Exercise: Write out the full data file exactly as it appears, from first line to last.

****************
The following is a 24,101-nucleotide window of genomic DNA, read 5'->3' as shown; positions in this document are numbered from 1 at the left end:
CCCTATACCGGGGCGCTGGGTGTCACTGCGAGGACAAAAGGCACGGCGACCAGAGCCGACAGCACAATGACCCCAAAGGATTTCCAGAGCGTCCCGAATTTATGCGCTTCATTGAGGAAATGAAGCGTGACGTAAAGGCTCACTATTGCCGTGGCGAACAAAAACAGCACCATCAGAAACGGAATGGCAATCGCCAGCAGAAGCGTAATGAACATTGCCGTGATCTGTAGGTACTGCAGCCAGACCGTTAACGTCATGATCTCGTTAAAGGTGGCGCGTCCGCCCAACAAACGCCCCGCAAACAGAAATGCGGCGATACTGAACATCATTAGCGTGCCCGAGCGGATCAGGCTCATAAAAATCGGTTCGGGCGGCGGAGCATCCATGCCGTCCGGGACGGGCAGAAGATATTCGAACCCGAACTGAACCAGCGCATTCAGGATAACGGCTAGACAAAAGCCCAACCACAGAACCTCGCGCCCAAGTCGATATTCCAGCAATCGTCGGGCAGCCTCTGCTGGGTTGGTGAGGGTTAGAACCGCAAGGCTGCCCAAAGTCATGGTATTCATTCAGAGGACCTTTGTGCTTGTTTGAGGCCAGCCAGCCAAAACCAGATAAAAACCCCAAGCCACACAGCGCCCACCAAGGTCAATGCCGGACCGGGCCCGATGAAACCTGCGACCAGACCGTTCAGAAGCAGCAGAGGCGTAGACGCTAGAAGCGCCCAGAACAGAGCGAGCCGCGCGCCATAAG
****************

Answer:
The following is a 24,101-nucleotide window of genomic DNA, read 5'->3' as shown; positions in this document are numbered from 1 at the left end:
CCCTATACCGGGGCGCTGGGTGTCACTGCGAGGACAAAAGGCACGGCGACCAGAGCCGACAGCACAATGACCCCAAAGGATTTCCAGAGCGTCCCGAATTTATGCGCTTCATTGAGGAAATGAAGCGTGACGTAAAGGCTCACTATTGCCGTGGCGAACAAAAACAGCACCATCAGAAACGGAATGGCAATCGCCAGCAGAAGCGTAATGAACATTGCCGTGATCTGTAGGTACTGCAGCCAGACCGTTAACGTCATGATCTCGTTAAAGGTGGCGCGTCCGCCCAACAAACGCCCCGCAAACAGAAATGCGGCGATACTGAACATCATTAGCGTGCCCGAGCGGATCAGGCTCATAAAAATCGGTTCGGGCGGCGGAGCATCCATGCCGTCCGGGACGGGCAGAAGATATTCGAACCCGAACTGAACCAGCGCATTCAGGATAACGGCTAGACAAAAGCCCAACCACAGAACCTCGCGCCCAAGTCGATATTCCAGCAATCGTCGGGCAGCCTCTGCTGGGTTGGTGAGGGTTAGAACCGCAAGGCTGCCCAAAGTCATGGTATTCATTCAGAGGACCTTTGTGCTTGTTTGAGGCCAGCCAGCCAAAACCAGATAAAAACCCCAAGCCACACAGCGCCCACCAAGGTCAATGCCGGACCGGGCCCGATGAAACCTGCGACCAGACCGTTCAGAAGCAGCAGAGGCGTAGACGCTAGAAGCGCCCAGAACAGAGCGAGCCGCGCGCCATAAG